Newspapers get Pulitzer Prize thanks to Snowden leaks

The prize this year shows that journalists often have to rely on sources with controversial reputations

Some consider Edward Snowden a traitor. Others consider him a hero. But one thing is certain: The former contractor for the National Security Agency (NSA) was sure a good source for reporters.

The Guardian and The Washington Post have won a Pulitzer Prize for Public Service for their series of stories on NSA surveillance methods based on classified documents leaked by Snowden.

Guardian editor Alan Rusbridger said the newspaper shared “this honour, not only with our colleagues at the Washington Post, but also Edward Snowden, who risked so much in the cause of the public service which has today been acknowledged by the award of this prestigious prize.”

In addition, Snowden said in his own statement the Pulitzer was “a vindication for everyone who believes the public has a role in government.”

“My efforts would have been meaningless without the dedication, passion and skill of these newspapers, and they have my gratitude and respect for their extraordinary service to our society. Their work has given us a better future and a more accountable democracy,” Snowden added.

Snowden, who has been charged with espionage, is now thought to be living in Russia. Reporters relied heavily on his leaked documents for their stories that stunned much of the world.

"Each one of these awards just provides further vindication that what [Snowden] did in coming forward was absolutely the right thing to do and merits gratitude, and not indictments and decades in prison," Glenn Greenwald, a reporter for The Guardian, and who won both the Pulitzer and the Polk Award, said in a statement quoted by Mashable.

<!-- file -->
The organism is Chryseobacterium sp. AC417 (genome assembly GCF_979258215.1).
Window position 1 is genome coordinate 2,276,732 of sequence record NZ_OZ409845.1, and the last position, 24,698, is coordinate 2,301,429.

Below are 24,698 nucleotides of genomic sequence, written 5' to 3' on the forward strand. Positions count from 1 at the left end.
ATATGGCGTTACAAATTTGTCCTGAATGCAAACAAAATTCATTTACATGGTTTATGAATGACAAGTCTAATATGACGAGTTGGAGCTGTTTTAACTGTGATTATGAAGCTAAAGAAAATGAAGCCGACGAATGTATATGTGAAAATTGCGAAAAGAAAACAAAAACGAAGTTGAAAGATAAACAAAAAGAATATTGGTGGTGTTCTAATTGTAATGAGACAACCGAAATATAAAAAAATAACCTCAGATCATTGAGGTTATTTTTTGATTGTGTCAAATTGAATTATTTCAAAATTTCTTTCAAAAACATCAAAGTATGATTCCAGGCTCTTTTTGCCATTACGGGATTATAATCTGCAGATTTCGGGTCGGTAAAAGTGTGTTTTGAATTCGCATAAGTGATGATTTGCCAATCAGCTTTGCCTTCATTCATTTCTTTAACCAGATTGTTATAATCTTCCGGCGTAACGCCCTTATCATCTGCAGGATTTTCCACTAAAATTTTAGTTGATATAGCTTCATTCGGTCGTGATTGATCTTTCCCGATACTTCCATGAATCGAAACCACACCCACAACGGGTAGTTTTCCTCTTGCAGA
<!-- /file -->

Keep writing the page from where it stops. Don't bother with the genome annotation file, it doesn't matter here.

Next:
"None of us would be here … without the fact that someone decided to sacrifice their life to make this information available," Laura Poitras, who also shared in the awards, added. "And so this award is really for Edward Snowden."

As a result of the revelations, some changes were enacted by President Obama in U.S. surveillance methods – though critics want to see more done to ensure individual privacy rights. Even major tech companies in December released a statement saying that the U.S. government needs to more transparent as it gathers information, InsideCounsel reported.

Meanwhile, this week, The New Yorker’s Amy Davidson proclaimed that, “Awarding the Pulitzer for public service to the Guardian and the Washington Post should go down as about the easiest call the prize committee has ever had to make. It would have been a scandal, this year, if there had been no Pulitzer related to the documents that Edward Snowden… leaked to several reporters. This was a defining case of the press doing what it is supposed to do.”

Over at Fox News, Howard Kurtz confirmed that “some conservative critics are sure to denounce the awarding of the Pulitzers because Snowden broke the law to furnish the journalists with hundreds of thousands of pages of classified material on the NSA’s massive surveillance program. Many are no fans of Greenwald, viewing him as a left-wing activist on national security issues, although in this case he functioned as a reporter and the accuracy of his work was not seriously challenged.”

But a clear message was sent by U.S. Rep. Peter King (R-NY), who said in a tweet, “Awarding the Pulitzer to Snowden enablers is a disgrace.”


Further reading:

Tech giants make appeal to reform government surveillance tactics

Contributing Author

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Ed Silverstein

Ed Silverstein is a veteran writer and editor for magazines, websites and newspapers. A graduate of Harvard's Kennedy School of Government, he has won several...

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